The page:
Microsoft Inks Deal to Use Fusion Energy by 2028

Despite many believing that abundant and clean fusion energy is still decades away, the tech giant is hoping it'll come along much sooner.
Microsoft Inks Deal to Use Fusion Energy by 2028
Image: AP Photo Ted S. Warren, File

The future of clean energy is arriving ahead of schedule, at least according to an announcement today from computing giant Microsoft. 

In a new partnership with fusion energy company Helion Energy, Microsoft has signed on to purchase electricity from Helion’s first-ever fusion power plant. The company says that the fusion plant is slated to begin producing 50 megawatts of clean starting in 2028, generating nearly waste-free electricity that would be distributed by energy company Constellation. 


This energy would be enough to power 40,000 homes and could help Microsoft reach its goal to be carbon negative by 2030. To date, Helion has demonstrated fusion temperature and expects its latest prototype, Polaris, will demonstrate electricity generation by 2024.

“We are optimistic that fusion energy can be an important technology to help the world transition to clean energy,” said Brad Smith, Vice Chair and President at Microsoft in a press release. “Helion’s announcement supports our own long term clean energy goals and will advance the market to establish a new, efficient method for bringing more clean energy to the grid, faster.”

This partnership would also be a huge accomplishment for Helion and would put the energy company leaps and bounds ahead of its peers –including the US government– in the fusion space which are only just beginning to announce milestone achievements in their reactors. And even with these milestones, experts are still predicting a true fusion era to be at least twenty years away (as it has been for at least the past twenty years). 


But these luke-warm predictions aren’t stopping Helion founder and CEO, David Kirtley, from dreaming bigger. Part of what Kirtley thinks will make this possible, he told Motherboard, is that Helion’s approach is a departure from traditional fusion approaches.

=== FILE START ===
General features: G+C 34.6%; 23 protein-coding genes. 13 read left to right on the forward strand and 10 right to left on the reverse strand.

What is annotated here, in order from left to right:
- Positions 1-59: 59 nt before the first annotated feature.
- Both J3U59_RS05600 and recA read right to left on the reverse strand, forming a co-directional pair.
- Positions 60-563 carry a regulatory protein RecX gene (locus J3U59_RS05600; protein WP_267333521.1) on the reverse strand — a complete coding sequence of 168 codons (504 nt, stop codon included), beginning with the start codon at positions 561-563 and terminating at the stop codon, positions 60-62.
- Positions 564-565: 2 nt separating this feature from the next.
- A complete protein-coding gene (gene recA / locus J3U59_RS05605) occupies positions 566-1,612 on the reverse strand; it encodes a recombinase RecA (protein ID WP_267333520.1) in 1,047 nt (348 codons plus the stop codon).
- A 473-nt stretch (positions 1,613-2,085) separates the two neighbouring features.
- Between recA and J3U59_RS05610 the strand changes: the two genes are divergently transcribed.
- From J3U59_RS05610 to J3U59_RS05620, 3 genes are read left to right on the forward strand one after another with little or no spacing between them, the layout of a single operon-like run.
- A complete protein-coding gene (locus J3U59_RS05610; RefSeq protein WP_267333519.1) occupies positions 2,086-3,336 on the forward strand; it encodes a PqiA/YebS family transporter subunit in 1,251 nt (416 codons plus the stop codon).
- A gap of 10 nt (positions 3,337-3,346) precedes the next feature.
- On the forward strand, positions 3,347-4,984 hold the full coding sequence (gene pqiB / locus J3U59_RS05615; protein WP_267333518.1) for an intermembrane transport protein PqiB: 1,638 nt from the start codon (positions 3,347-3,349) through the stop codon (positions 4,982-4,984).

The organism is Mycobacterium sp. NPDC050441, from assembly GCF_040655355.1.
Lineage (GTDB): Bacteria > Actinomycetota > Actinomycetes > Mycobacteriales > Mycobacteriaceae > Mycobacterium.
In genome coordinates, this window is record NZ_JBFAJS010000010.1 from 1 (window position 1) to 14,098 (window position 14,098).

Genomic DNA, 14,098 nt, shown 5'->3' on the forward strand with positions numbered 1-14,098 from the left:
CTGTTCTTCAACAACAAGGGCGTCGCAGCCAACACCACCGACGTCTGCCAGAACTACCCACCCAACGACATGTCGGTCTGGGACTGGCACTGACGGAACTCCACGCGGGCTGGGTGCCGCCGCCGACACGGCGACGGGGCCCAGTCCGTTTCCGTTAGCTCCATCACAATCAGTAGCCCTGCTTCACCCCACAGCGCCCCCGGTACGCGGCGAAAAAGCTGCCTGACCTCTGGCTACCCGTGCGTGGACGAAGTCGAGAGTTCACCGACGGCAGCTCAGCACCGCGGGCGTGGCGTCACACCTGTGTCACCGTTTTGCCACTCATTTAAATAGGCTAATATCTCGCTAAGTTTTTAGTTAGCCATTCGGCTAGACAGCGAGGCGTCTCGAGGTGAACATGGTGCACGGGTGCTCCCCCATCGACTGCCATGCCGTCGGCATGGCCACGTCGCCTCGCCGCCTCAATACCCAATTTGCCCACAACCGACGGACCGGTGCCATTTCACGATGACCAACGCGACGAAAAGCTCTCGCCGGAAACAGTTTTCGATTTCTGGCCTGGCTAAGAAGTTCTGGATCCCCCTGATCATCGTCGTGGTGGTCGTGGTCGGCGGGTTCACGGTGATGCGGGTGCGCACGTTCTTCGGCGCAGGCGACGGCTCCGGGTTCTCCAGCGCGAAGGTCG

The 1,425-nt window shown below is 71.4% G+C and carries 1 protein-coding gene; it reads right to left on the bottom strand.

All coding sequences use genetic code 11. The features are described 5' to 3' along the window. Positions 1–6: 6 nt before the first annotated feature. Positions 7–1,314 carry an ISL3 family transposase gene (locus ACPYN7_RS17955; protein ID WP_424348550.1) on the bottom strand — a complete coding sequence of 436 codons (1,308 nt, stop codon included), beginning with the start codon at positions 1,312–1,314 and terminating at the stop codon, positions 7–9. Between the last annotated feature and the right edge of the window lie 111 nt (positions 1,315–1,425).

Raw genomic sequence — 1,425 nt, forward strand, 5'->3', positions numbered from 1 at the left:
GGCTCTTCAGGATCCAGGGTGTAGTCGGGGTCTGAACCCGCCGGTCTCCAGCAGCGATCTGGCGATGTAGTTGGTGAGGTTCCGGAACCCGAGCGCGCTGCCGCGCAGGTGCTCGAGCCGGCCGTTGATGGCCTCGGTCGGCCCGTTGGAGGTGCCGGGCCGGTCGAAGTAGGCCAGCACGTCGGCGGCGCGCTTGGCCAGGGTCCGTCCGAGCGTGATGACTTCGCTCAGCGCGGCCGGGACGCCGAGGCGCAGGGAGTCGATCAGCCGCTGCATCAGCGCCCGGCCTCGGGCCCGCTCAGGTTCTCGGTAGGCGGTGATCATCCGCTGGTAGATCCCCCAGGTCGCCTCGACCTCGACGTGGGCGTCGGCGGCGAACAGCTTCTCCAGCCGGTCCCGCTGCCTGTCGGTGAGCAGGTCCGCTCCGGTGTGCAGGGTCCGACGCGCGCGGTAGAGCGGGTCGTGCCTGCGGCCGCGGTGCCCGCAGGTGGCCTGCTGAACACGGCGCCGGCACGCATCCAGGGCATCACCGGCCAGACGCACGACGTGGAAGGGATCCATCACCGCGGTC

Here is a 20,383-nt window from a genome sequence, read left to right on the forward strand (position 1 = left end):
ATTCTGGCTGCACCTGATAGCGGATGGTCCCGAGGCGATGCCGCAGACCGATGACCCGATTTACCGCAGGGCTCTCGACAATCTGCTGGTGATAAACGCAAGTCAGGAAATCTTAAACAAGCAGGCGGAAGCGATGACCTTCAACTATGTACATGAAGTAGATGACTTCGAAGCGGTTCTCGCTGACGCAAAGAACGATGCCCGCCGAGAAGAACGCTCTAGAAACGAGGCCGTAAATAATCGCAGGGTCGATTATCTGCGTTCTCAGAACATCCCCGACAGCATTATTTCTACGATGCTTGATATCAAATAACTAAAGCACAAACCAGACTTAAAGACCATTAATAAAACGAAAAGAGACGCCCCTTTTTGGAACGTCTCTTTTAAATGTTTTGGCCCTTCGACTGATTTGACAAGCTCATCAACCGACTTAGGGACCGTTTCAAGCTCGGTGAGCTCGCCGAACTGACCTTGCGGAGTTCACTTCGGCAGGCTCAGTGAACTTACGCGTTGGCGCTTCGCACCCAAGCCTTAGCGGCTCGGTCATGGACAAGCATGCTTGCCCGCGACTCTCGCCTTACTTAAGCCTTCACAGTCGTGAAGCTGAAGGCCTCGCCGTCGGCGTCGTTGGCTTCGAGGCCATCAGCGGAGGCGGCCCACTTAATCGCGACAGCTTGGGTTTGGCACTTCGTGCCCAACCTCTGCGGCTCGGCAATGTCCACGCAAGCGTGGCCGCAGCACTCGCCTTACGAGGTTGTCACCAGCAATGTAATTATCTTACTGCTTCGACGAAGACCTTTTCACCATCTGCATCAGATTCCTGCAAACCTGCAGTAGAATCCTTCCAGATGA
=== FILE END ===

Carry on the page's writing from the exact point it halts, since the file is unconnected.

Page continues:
“There's several types of fusion and what Helion does is a third type called magneto inertial fusion,” Kirtley said. “Which is a combination of the steady magnetic fusion and a pulsed approach with lasers, but what we do is pulsed magnetic fusion where we use magnetic fields to compress and heat fusion fuel.”

Instead of placing their fusion fuel in a Tokamaks—donut-shaped magnetic chambers—or into a small chamber to be pelted with high-powered lasers, Helion’s hybrid approach instead works by using a plasma accelerator. This reactor won’t be able to generate the same amount of energy as larger scale fusion projects like the US’s National Ignition Facility or France’s ITER, but its simplicity may help it reach customers more quickly, Kirtley said.

For their reactor, Helion starts with hydrogen isotope deuterium and helium-3 that are both heated to plasma conditions in separate chambers of the accelerator and held in a specific magnetic state called field reversed configuration. These plasmas are then accelerated towards each other and compressed in a shared center chamber to 100 million degrees Celsius to achieve fusion.


This fused fuel then expands and pushes back against the magnets in the chamber to generate a current which is recaptured as electricity. This last step is a crucial departure from other fusion approaches which have continued to mimic the steam-turbine model of nuclear fission power plants to generate electricity.

“We don't have lots of complex and expensive steam turbines, so our systems can be smaller,” Kirtley said. “We can build them faster and we can iterate on them.”

To reach their 2028 goal, Helion is planning to role out its 7th generation reactor, Polaris, which the firm says will not only achieve net electricity generation but will also create its own helium-3—a fusion resource that is famously so difficult to find that we’re looking for it on the moon—through deuterium-deuterium fusion. 

This isn’t the first time that Helion has set a deadline and missed it. In 2014, Kirtley said Helion would achieve commercial fusion in three years. But Kirtley is confident things will go smoother this time around.

“We are transitioning away from an era where fusion was a physics experiment to now beginning to build commercial systems and take advantage of all the work we have done,” Kirtley said. “Our approach to Fusion does a couple of really key things that we think accelerates timelines a lot… we think this first power purchase agreement for fusion is a signal to everyone that fusion electricity and commercialization of fusion is coming.”